The Town’s Traffic Calming Guidelines establish the traffic calming review procedure, as well as minimum criteria which must be satisfied for traffic calming to be considered.  The traffic calming review procedure is outlined below:

Step 1: Initiation & Initial Screening

When a traffic calming request is received, Engineering staff will determine if the road or road section satisfies the initial screening criteria to be considered for further traffic calming review.

Only those roads or road sections which satisfy all initial screening criteria will be considered for further review of traffic calming need.

Engineering staff will contact the requestor to explain the results of the initial screening and next steps.

Step 2: Neighbourhood Petition

Engineering staff will direct the requestor to complete a neighbourhood petition and provide information about which properties must be surveyed as part of this step.  A neighbourhood petition will only be accepted if a road or road section has satisfied the initial screening criteria and Engineering staff have directed the requestor to proceed with the petition.

The purpose of the neighbourhood petition is to establish whether there is sufficient local support for traffic calming measures.  At least 51% of the properties surveyed must be in favour of traffic calming measures being employed on the subject road for the traffic calming review process to continue.

Step 3: Data Collection

Engineering staff will conduct the necessary traffic studies to quantify the traffic concern.  The exact timing of these studies is dependent on weather conditions and available budget.  For traffic calming measures to address vehicle speeds to be considered, the 85th Percentile Speed on the subject road must exceed the speed limit by the values provided in the table below.  The 85th Percentile Speed is the speed at or below which 85% of all traffic is travelling.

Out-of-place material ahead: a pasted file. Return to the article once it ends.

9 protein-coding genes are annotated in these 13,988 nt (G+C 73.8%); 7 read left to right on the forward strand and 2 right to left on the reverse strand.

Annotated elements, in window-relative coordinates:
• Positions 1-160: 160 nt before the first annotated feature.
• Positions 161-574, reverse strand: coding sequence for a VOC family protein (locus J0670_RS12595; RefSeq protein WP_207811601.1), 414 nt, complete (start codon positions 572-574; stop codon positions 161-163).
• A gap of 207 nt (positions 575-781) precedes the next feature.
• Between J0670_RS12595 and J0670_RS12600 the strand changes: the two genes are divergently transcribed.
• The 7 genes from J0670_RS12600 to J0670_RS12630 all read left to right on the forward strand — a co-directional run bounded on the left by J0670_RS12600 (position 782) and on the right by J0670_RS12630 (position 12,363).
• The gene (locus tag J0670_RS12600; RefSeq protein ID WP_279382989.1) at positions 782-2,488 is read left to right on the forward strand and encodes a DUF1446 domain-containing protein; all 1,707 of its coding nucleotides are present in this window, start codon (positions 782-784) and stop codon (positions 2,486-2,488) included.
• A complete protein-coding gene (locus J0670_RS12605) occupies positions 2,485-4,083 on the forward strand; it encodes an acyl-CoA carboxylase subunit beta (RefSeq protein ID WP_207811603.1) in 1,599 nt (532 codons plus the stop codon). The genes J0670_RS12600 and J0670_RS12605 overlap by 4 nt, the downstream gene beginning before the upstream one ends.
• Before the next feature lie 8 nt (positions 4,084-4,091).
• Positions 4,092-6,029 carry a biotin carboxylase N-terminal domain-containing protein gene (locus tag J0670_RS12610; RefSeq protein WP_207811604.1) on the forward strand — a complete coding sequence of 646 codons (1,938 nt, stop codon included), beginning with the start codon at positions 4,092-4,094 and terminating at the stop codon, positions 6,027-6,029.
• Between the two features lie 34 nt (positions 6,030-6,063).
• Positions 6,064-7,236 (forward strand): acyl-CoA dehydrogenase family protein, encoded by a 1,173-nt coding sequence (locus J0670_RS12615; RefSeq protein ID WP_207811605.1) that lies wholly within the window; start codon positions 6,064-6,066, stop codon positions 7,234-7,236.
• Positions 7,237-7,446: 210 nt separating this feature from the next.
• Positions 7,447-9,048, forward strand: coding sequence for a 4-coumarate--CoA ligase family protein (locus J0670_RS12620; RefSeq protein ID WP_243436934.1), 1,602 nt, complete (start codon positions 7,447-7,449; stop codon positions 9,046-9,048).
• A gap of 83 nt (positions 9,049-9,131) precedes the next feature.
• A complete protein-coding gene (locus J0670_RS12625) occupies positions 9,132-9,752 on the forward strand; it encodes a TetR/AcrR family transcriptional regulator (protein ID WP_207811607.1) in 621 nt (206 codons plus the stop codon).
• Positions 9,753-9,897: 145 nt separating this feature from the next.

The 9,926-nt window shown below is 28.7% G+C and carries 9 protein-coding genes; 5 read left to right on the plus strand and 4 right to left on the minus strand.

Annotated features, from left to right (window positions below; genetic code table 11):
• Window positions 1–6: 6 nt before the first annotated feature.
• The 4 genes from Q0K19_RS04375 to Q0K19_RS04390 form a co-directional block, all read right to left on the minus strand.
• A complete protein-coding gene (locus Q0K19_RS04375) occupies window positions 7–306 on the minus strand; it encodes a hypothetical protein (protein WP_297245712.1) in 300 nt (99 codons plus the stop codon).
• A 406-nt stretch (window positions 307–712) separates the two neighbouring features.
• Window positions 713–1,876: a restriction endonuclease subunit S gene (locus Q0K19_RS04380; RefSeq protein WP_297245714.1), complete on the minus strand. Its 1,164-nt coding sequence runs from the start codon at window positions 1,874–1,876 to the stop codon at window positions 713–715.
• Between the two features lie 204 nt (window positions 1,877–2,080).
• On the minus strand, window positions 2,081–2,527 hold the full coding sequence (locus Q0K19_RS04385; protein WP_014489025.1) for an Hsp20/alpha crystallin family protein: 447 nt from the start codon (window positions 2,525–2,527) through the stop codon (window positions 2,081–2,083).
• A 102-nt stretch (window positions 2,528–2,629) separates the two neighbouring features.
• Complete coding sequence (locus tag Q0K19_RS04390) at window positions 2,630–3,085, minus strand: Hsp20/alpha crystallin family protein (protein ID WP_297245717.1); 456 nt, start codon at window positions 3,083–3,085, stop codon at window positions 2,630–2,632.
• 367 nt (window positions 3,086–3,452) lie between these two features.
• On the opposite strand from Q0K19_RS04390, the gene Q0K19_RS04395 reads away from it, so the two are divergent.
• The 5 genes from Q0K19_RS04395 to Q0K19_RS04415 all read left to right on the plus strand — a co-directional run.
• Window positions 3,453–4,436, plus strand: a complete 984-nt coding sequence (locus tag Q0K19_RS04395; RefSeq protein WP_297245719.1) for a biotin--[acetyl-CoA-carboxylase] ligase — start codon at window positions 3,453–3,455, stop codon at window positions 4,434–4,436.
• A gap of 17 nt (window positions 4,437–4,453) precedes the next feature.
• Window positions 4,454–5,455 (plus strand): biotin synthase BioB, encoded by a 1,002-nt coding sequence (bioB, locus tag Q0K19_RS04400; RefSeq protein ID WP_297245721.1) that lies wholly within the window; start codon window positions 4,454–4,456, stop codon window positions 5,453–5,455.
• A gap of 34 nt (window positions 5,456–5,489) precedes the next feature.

Speed Limit

Minimum 85th Percentile Speed

to consider Traffic Calming

40 km/h

50 km/h

50 km/h

61 km/h

60 km/h

72 km/h

70 km/h

83 km/h

80 km/h

94 km/h

Step 4: Data Assessment

Engineering staff will quantify the traffic calming need by evaluating road attributes through a weighted point-score system, as described in Appendix A of the Traffic Calming Guidelines.  To be considered for traffic calming measures, a local road must score a minimum of 35 points and a collector road must score a minimum of 52 points.

The point-score will also be used to prioritize traffic calming improvements.  The priority list may be revised from time to time as additional locations are reviewed for traffic calming need.

Engineering staff will contact the requestor to explain the results of the data assessment and next steps.

Step 5: Design Consideration & Community Feedback

Engineering staff will develop a traffic calming plan based on the concerns raised, data collected, site visits, historical information, future maintenance and construction considerations, etc.  The proposed traffic calming plan will be developed at the sole discretion of the Town in accordance with relevant standards and best practices.

The preferred design will be shared with agency stakeholders (for example, emergency services, road maintenance department, transit services, etc.) for feedback about possible impacts to their operations.

A public information meeting will also be held to present the preferred design to the community and obtain resident feedback.